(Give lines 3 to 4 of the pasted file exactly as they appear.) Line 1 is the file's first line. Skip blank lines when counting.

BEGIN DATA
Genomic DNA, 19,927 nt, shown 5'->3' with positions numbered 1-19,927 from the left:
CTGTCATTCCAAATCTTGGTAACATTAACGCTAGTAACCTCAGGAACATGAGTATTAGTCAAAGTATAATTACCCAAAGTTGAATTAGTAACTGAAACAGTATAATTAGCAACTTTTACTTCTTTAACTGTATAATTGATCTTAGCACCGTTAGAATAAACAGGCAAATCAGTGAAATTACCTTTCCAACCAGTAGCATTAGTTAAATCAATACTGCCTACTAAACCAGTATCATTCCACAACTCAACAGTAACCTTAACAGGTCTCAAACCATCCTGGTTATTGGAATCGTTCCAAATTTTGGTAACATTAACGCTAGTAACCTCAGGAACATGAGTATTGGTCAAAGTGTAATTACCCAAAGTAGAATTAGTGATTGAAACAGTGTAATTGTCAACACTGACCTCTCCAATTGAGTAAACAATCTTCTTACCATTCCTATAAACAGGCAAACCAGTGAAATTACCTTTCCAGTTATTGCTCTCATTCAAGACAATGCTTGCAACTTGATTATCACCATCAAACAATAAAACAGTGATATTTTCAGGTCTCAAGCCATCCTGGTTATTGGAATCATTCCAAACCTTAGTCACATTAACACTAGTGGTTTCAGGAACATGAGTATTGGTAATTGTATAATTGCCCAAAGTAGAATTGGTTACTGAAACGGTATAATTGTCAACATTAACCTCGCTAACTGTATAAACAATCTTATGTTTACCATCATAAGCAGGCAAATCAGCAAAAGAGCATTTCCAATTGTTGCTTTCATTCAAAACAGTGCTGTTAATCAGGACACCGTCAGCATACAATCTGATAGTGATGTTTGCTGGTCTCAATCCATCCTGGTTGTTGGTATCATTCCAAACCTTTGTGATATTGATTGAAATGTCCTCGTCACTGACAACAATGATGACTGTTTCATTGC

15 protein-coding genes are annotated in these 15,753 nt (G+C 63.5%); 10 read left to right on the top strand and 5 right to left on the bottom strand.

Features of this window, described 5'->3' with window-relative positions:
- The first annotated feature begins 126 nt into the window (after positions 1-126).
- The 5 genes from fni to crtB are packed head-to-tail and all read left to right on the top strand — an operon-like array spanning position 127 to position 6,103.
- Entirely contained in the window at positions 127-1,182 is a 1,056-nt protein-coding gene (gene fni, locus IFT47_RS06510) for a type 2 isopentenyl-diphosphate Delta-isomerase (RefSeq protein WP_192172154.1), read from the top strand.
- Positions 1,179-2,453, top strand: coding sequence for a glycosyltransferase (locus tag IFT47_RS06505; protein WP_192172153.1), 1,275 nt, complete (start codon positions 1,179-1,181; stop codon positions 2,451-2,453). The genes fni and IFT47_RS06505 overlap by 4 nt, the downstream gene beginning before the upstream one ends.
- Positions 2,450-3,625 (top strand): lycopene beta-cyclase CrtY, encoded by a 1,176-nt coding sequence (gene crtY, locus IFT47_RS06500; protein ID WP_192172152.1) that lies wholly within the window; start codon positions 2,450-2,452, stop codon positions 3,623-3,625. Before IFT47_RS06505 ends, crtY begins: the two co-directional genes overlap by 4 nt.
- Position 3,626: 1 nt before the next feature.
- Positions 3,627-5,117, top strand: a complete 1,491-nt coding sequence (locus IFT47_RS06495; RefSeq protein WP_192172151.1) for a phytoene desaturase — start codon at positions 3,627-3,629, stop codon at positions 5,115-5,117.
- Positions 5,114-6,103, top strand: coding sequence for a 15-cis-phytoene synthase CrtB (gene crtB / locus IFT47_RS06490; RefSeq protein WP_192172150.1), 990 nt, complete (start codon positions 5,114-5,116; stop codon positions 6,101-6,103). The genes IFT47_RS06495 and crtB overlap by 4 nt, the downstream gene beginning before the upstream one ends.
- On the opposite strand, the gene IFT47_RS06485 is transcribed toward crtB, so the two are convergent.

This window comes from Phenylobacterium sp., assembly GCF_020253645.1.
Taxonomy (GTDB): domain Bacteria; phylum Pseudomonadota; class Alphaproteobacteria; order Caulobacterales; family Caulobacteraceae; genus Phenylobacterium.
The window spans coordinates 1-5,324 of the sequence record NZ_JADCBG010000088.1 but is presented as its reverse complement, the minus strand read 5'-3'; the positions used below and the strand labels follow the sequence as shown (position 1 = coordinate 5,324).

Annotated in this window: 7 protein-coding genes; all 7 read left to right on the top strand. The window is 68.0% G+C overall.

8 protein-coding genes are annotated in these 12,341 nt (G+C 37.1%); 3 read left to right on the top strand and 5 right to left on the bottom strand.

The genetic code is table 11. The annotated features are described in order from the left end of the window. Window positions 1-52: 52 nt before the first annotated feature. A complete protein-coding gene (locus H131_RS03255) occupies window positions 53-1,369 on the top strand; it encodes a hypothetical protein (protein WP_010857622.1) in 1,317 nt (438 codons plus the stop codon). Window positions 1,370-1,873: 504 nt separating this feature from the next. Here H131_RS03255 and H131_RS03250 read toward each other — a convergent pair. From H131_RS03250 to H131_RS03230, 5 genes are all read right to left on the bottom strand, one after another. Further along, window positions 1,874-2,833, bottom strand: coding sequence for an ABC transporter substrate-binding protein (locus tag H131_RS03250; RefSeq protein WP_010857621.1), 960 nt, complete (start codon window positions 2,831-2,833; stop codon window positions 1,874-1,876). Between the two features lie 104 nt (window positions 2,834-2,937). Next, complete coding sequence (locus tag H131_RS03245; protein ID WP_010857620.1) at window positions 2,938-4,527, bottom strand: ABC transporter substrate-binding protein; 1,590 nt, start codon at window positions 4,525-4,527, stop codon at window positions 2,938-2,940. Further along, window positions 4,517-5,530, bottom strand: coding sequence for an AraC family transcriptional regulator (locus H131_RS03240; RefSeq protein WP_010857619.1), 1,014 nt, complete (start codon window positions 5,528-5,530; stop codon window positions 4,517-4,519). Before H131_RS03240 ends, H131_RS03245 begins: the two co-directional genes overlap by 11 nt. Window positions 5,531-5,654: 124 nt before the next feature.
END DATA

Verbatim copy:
15 protein-coding genes are annotated in these 15,753 nt (G+C 63.5%); 10 read left to right on the top strand and 5 right to left on the bottom strand.

Features of this window, described 5'->3' with window-relative positions: